The following is from a rather disappointing essay in The Economist, which argues that economists have too narrow a perspective:

The measuring rod itself often causes trouble. Not every dollar is of equal value, for instance. You might think that if two economists were forced to bid on an apple, the winner would desire the apple more and the auction would thereby have found the best, welfare-maximising use for the apple. But the evidence suggests that money has diminishing marginal value: the more you have, the less you value an extra dollar. The winner might therefore end up with the apple not because it will bring him more joy, but because his greater wealth means that his bid is less of a sacrifice. Economists are aware of this problem. It features, for example, in debates about the link between income and happiness across countries. But the profession is surprisingly casual about its potential implications: for example, that as inequality rises, the price mechanism may do a worse job of allocating resources.

This is quite misleading, as it implies that the effectiveness of the price system depends on each person placing an equal value on a dollar. This is false. Suppose the apple ends up being purchased by the wealthier bidder, despite the poorer person being able to get more enjoyment out of an apple. Does that mean that resources are not being allocated in a way that maximizes aggregate utility? Not necessarily. For instance, suppose that I was willing to bid $1 for an apple while Bill Gates was willing to bid $2. Also assume that I enjoy apples more than Bill Gates. If a central planner tried to maximize utility by arbitrarily allocating the apple to me, then I’d have an incentive to resell it to Bill Gates for $1.50. This would increase both my utility and Bill Gates’ utility, relative to the allocation of the central planner.

That’s not to say the price system is perfect; there are issues such as externalities and monopoly to consider. But the specific issue of diminishing marginal utility of income is not really a problem of the price system. A better argument would have been that the distribution of income that results from the price system might not be optimal. Then you could have an intelligent discussion of the pros and cons of redistribution of wealth. But that would not have fit the narrative of this article, which focuses on areas that economists need to pay more attention to. No one can claim that economists don’t pay a lot of attention to the issue of equity. (I’d say too much attention–other issues are more important.)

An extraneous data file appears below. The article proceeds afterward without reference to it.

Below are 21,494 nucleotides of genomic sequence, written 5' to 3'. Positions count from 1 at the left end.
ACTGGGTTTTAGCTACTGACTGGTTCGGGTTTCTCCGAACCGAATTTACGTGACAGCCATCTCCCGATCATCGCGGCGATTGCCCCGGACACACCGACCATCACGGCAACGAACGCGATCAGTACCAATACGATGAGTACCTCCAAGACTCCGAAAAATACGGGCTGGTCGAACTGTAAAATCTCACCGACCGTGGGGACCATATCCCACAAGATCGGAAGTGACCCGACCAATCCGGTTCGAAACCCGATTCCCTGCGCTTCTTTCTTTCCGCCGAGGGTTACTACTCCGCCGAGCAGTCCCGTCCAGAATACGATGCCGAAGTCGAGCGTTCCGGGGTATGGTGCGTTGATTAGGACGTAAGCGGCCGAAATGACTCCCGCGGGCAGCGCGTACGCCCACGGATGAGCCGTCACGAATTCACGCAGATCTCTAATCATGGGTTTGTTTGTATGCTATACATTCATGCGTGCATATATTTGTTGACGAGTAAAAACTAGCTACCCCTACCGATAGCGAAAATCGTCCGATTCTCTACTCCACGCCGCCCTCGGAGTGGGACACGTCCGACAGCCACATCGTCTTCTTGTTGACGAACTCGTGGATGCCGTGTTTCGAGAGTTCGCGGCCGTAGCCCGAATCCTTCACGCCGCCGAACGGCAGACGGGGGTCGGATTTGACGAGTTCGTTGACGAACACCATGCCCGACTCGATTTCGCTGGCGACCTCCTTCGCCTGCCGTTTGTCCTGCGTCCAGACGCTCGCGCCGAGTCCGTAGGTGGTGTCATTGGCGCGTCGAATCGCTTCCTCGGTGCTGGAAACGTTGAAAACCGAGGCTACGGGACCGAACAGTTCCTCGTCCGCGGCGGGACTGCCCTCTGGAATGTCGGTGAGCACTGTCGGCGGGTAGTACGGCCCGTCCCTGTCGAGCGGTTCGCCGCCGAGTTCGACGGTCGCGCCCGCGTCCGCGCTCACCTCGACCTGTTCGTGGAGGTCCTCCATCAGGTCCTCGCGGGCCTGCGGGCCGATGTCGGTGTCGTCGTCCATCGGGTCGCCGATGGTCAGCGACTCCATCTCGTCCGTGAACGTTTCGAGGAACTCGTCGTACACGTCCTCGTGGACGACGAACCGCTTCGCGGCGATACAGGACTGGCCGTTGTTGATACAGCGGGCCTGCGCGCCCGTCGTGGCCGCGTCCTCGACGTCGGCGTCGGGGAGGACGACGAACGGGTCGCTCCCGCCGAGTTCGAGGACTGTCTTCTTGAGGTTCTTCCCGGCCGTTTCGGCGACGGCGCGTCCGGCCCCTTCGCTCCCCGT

The article then spends a couple of paragraphs complaining that GDP does not perfectly measure economic welfare, a topic discussed in every principles of economics textbook. But the author does not provide a single example of an economic study that is flawed due to this omission. Thus while factors such as crime, pollution and non-market production mean that real GDP is not a perfect measure of welfare, the actual studies that use GDP data often focus on issues such as the business cycle, for which these flaws are of trivial importance.

Similarly, while real GDP per capita is a flawed measure of living standards, it is accurate enough to show the huge gap between poor countries and rich countries. And where RGDP per capita is almost identical, I doubt that you’d find many economists who would argue that the small measured gap (say between the UK and France) is a precise estimate of differences in living standards.

Here is another example:

[E]conomists often work on the basis that tangible costs and benefits outweigh subjective values. Alvin Roth, for example, suggests that moral qualms about “repugnant transactions” (such as trading in human organs) should be swept aside in order to realise the welfare gains that a market in organs would generate. Perhaps so, but to draw that conclusion while dismissing such concerns, rather than treating them as principles which might also contribute to human well-being, is inappropriate. Further, the very act of pulling out the measuring rod alters our sense of value. Though the size of the effect is disputed, psychological research suggests that nudging people to think in terms of money when they make a choice encourages a “businesslike mindset” that is less trusting and generous.

What is “inappropriate” is when a major publication oversimplifies the work of a distinguished economist like Al Roth. In fact, Roth has written extensively about the moral qualms that people have with certain types of transactions. Rather than “dismissing” this issue, Roth has thoughtfully constructed mechanisms for allocating scarce kidneys that do not require monetary compensation. These non-monetary markets have saved many lives. If you are going to argue that economists have a shallow understanding of the importance of non-monetary factors such as “repugnance”, it is be hard to pick a worse example than Roth.

This is from an article Roth wrote in 2007:

The persistence of repugnance in many markets doesn’t mean that economists should give up on the important educational role of pointing to inefficiencies and tradeoffs, and costs and benefits. But neither should economists expect such arguments to win every debate immediately. Being aware of the sources of repugnance can only help make such discussions more productive, not least because it can help separate the issues that are fundamentally empirical–like the degree of crowding out of altruistic donations that might result from different incentive schemes compared to how much new supply might be produced–from areas of disagreement that are not primarily empirical.

Does The Economist disagree with that? If so, why?